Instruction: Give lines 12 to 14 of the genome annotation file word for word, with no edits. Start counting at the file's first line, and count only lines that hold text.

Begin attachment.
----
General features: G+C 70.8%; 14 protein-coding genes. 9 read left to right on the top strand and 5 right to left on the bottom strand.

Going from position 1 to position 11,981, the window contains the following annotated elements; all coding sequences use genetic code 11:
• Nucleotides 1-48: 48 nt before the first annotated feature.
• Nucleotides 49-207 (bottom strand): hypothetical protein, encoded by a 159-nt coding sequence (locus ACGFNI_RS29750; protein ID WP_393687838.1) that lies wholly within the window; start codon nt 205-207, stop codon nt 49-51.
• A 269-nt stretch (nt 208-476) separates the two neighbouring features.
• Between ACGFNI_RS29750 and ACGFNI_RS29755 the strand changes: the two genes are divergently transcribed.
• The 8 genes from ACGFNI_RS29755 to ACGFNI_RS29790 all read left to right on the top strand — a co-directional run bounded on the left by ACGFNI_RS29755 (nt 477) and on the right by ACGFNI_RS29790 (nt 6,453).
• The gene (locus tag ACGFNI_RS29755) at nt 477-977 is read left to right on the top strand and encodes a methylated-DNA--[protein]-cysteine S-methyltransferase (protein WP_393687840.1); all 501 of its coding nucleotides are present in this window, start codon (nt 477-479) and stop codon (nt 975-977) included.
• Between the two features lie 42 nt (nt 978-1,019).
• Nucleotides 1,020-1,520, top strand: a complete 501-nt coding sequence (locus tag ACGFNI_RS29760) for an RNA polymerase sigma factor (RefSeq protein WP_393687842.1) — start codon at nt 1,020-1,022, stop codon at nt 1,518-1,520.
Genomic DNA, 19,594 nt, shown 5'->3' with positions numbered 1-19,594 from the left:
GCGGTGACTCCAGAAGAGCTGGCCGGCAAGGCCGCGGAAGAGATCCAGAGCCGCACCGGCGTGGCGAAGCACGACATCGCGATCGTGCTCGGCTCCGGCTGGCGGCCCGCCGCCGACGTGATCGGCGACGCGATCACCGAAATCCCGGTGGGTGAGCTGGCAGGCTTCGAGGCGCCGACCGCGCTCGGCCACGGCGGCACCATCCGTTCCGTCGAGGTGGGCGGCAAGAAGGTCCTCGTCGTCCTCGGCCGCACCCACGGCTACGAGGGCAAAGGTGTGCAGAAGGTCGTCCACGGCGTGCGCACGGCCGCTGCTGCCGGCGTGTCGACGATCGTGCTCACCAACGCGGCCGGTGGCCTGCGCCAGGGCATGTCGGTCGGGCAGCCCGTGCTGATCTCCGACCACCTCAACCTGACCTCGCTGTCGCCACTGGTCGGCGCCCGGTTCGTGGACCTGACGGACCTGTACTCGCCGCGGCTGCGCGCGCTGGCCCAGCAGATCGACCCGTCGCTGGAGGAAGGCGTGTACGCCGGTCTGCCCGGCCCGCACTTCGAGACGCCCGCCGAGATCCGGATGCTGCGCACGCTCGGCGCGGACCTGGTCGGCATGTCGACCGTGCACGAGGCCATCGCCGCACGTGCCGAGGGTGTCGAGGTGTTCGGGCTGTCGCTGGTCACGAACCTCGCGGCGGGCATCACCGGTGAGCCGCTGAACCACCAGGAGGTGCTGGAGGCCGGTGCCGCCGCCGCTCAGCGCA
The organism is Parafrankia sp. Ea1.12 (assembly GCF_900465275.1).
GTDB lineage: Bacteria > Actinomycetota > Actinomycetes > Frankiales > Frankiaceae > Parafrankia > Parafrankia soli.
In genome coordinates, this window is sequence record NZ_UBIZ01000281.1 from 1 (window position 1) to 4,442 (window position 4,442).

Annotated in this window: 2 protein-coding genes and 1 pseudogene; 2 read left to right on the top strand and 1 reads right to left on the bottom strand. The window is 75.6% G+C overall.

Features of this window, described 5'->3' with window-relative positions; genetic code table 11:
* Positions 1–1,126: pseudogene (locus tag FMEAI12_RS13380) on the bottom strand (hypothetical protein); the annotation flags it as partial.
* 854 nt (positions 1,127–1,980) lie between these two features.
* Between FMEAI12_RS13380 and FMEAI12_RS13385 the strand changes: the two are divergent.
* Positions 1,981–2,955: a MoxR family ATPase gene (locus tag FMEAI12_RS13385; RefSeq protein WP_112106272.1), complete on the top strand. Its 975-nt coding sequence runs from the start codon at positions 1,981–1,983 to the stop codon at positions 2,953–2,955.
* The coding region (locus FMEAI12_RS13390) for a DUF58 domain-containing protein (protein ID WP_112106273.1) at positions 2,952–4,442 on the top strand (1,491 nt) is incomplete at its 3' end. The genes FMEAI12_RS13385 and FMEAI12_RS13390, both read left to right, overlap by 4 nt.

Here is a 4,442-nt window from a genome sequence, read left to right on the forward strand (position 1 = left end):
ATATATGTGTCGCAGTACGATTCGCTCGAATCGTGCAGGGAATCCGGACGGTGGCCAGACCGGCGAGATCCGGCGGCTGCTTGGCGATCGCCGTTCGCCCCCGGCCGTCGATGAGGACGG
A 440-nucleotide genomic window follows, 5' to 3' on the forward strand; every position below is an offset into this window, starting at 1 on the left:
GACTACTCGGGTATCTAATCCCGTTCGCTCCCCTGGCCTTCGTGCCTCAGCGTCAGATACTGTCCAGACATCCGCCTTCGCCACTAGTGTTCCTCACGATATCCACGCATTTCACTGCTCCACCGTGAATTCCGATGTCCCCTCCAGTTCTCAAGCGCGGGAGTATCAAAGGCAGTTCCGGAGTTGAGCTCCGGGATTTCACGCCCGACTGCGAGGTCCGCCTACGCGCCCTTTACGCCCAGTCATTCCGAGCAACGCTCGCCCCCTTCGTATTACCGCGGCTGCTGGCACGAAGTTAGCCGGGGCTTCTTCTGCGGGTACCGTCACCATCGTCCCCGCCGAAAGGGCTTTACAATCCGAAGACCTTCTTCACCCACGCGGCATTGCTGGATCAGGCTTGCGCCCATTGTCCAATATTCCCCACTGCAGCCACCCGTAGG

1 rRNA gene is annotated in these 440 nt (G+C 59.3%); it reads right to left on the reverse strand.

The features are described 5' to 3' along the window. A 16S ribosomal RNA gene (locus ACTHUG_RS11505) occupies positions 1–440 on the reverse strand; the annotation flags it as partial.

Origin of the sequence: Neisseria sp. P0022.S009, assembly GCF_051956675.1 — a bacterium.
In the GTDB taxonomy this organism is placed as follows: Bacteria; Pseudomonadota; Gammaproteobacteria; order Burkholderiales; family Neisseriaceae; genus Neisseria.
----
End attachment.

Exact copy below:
GCGGTGACTCCAGAAGAGCTGGCCGGCAAGGCCGCGGAAGAGATCCAGAGCCGCACCGGCGTGGCGAAGCACGACATCGCGATCGTGCTCGGCTCCGGCTGGCGGCCCGCCGCCGACGTGATCGGCGACGCGATCACCGAAATCCCGGTGGGTGAGCTGGCAGGCTTCGAGGCGCCGACCGCGCTCGGCCACGGCGGCACCATCCGTTCCGTCGAGGTGGGCGGCAAGAAGGTCCTCGTCGTCCTCGGCCGCACCCACGGCTACGAGGGCAAAGGTGTGCAGAAGGTCGTCCACGGCGTGCGCACGGCCGCTGCTGCCGGCGTGTCGACGATCGTGCTCACCAACGCGGCCGGTGGCCTGCGCCAGGGCATGTCGGTCGGGCAGCCCGTGCTGATCTCCGACCACCTCAACCTGACCTCGCTGTCGCCACTGGTCGGCGCCCGGTTCGTGGACCTGACGGACCTGTACTCGCCGCGGCTGCGCGCGCTGGCCCAGCAGATCGACCCGTCGCTGGAGGAAGGCGTGTACGCCGGTCTGCCCGGCCCGCACTTCGAGACGCCCGCCGAGATCCGGATGCTGCGCACGCTCGGCGCGGACCTGGTCGGCATGTCGACCGTGCACGAGGCCATCGCCGCACGTGCCGAGGGTGTCGAGGTGTTCGGGCTGTCGCTGGTCACGAACCTCGCGGCGGGCATCACCGGTGAGCCGCTGAACCACCAGGAGGTGCTGGAGGCCGGTGCCGCCGCCGCTCAGCGCA
The organism is Parafrankia sp. Ea1.12 (assembly GCF_900465275.1).
GTDB lineage: Bacteria > Actinomycetota > Actinomycetes > Frankiales > Frankiaceae > Parafrankia > Parafrankia soli.